Rett Syndrome Diagnosis and Disease Progression

An expert explains how Rett syndrome is diagnosed, how commonly it is misdiagnosed, disease progression, and which providers are best positioned to manage a Rett Syndrome patient.

David Lieberman, MD, PhD: The typical age [of diagnosis] is around 3 years old. Right now, we base it on a clinical diagnosis. That means we review the developmental history, and [determine] if they have the regression in hand function, regression in communication, the hand stereotypies, the repetitive hand movements, and the problems with their ambulation or the absence of ambulation. Those 4 features define classic Rett syndrome. You can also have atypical Rett syndrome, where you have at least 2 of those 4 with some clear evidence of regression, but you may not have all 4 features. There are some criteria that you could use to help support the diagnosis of atypical Rett syndrome.

The genetic mutation in MECP2 is found in 90% to 95% of patients with classic Rett syndrome, but only in 40% to 70% of patients with atypical Rett syndrome. You can have Rett syndrome without an MECP2 mutation. Based on current analysis, there still could be a problem with the MECP2 gene, perhaps in an intronic region that regulates gene function. We don’t have a clear way to ascertain that right now. There are also patients with a genetic change in MECP2 who don’t meet criteria for either classic Rett syndrome or atypical Rett syndrome. We refer to that group as [having] MECP2-related disorder. Those patients could look just the same as Rett patients, [but] they may not undergo a regression in skills, they just may never have developed good hand function, for example. They don’t regress in that skill; they just never developed it. The genetic diagnosis is not necessary at this point. [But depending] on what kind of treatment trials are coming, the genetic diagnosis may be needed. [So we] try to get that in all our patients.

The question is if there can be a delay in diagnosis or misdiagnosis for our Rett patients. Yes, there are some disorders that could look similar to Rett syndrome, including cerebral palsy or Angelman syndrome. Some of our milder patients have a lot of autistic features. Right now, the current recommendations for genetic testing in autism are for a chromosomal microarray in a fragile X [syndrome] screen. It’s not MECP2 gene testing, but that is recommended for females with intellectual disability. You could miss the MECP2 genetic change in some patients with autism who may not [meet] all the criteria for classic Rett syndrome.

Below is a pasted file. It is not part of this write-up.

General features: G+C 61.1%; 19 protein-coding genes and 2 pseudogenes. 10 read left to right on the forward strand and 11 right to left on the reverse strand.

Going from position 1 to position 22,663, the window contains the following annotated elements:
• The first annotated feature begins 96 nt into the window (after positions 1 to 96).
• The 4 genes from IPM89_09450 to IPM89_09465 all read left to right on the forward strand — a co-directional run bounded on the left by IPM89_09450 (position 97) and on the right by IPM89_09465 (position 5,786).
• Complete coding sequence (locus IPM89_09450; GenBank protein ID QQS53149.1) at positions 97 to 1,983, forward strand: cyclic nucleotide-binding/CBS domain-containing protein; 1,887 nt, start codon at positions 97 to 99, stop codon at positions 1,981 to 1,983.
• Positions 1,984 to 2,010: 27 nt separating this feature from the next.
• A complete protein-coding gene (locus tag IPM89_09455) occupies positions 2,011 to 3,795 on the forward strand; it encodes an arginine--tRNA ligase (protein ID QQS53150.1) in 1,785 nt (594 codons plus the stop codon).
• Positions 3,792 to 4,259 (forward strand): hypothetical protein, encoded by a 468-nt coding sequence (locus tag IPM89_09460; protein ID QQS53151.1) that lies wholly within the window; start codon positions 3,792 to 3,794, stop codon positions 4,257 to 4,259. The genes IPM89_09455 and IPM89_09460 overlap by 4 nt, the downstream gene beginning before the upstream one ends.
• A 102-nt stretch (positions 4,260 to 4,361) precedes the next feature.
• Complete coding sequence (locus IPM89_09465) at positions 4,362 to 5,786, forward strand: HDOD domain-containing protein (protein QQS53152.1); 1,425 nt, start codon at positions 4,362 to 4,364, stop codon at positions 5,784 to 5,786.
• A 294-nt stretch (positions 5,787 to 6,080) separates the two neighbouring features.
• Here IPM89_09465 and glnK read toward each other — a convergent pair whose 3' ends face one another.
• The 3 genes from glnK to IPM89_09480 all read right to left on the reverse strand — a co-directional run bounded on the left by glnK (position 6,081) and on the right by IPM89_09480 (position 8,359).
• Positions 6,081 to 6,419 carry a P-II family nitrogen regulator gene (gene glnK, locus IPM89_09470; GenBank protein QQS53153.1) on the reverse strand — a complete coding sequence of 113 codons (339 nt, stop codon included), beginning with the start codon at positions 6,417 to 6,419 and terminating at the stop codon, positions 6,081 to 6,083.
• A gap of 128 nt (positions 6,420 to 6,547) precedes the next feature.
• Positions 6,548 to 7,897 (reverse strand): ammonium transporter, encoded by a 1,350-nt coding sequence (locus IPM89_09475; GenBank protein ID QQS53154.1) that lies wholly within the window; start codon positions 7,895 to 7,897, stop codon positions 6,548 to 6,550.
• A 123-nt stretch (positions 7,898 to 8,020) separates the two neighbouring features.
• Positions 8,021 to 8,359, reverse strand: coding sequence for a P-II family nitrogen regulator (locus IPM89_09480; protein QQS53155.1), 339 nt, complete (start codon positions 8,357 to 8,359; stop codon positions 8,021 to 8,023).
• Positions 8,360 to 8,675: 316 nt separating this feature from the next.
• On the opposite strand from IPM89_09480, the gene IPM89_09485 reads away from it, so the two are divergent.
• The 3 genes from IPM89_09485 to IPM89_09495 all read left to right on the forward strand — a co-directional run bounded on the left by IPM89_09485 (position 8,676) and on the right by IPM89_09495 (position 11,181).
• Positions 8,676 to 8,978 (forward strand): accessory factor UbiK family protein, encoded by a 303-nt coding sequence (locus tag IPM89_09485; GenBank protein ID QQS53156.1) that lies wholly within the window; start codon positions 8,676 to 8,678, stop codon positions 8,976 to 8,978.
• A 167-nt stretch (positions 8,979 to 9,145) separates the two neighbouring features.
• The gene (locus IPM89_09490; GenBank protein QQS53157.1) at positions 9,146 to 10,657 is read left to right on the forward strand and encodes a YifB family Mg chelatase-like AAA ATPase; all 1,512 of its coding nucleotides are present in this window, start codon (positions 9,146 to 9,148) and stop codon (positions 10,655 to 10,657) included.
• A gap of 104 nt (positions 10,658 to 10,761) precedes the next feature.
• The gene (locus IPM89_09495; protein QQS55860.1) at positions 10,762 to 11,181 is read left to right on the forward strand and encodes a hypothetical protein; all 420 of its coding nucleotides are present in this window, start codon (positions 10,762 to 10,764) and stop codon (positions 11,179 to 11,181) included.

The question is, who helps to manage the diagnosis of Rett syndrome? Is it a single clinician? Is it the primary care provider? Or are there sub-specialists involved? There is some variability based on regions in the country or regions in the world. The predominant group that manages Rett syndrome are child neurologists, as it presents in childhood initially. They’re the group that [usually] makes the diagnosis, although geneticists make the diagnosis in many cases. Developmental pediatricians might make the diagnosis because they also will be following the same kids because of their developmental regression. We try managing some of the symptoms within the Rett clinic ourselves, but we often refer to specialists predominantly in gastroenterology and in orthopedics because of the prevalence of some of those associated disorders. For example, our GI clinicians help manage our constipation, which is very frequent, gastroesophageal reflux, and swallowing dysfunction. In our orthopedics clinic, they monitor for hip stability. They monitor for scoliosis and kyphosis, which can develop in these patients. It’s kind of a team approach. In some cases where there’s not a local neurologist, I think that the pediatricians can do a good job. We have some guidelines, published in 2020, that could help the pediatrician know what features to monitor for on a routine basis. We can still serve as consultants for those pediatricians if they don’t have a local pediatric neurologist to help them out.

Transcript edited for clarity.

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